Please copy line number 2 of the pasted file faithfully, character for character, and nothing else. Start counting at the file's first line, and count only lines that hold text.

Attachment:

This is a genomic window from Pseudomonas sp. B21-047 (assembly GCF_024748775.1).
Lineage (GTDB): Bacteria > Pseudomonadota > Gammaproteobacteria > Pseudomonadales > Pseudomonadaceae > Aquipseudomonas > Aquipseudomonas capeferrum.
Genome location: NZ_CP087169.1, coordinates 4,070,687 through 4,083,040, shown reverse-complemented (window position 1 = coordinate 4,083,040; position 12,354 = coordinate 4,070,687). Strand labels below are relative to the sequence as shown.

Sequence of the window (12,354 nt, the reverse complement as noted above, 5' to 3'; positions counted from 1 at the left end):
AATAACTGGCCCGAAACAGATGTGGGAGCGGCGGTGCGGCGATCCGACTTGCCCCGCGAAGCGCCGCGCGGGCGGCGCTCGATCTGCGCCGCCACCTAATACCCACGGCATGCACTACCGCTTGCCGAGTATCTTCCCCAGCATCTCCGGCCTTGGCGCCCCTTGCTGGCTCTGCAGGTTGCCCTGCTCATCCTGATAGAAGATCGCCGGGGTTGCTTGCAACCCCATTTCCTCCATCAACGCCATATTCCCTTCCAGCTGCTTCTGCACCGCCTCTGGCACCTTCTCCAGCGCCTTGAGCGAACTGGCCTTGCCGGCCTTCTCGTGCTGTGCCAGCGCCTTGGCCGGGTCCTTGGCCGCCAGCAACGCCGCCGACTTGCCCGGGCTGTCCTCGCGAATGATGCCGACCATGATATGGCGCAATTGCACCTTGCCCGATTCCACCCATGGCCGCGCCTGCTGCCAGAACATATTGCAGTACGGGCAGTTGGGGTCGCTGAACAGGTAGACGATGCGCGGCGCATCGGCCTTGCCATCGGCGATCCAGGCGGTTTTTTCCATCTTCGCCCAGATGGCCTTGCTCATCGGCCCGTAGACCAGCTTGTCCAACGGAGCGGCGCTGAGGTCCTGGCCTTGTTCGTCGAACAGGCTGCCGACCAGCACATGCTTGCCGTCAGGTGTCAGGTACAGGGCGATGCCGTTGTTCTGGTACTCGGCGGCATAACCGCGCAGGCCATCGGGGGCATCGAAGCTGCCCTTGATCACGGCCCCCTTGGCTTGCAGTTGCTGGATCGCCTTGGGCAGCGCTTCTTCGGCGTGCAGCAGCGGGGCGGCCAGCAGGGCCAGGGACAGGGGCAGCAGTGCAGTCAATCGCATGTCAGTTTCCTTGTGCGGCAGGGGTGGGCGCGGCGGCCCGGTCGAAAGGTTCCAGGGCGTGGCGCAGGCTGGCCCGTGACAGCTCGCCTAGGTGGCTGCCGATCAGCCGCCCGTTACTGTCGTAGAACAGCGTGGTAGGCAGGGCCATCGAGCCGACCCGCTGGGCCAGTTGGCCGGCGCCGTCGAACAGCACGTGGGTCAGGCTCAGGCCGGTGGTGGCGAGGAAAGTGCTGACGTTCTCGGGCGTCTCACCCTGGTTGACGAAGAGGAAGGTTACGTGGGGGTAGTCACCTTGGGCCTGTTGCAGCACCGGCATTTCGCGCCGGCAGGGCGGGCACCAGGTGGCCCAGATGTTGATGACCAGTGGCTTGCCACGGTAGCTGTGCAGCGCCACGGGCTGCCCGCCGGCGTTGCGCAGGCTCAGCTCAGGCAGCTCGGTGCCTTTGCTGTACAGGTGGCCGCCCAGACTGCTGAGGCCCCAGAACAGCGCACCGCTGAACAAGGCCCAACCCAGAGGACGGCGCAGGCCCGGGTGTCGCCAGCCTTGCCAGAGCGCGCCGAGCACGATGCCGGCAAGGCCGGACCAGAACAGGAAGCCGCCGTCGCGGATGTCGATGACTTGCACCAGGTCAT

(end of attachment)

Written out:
Lineage (GTDB): Bacteria > Pseudomonadota > Gammaproteobacteria > Pseudomonadales > Pseudomonadaceae > Aquipseudomonas > Aquipseudomonas capeferrum.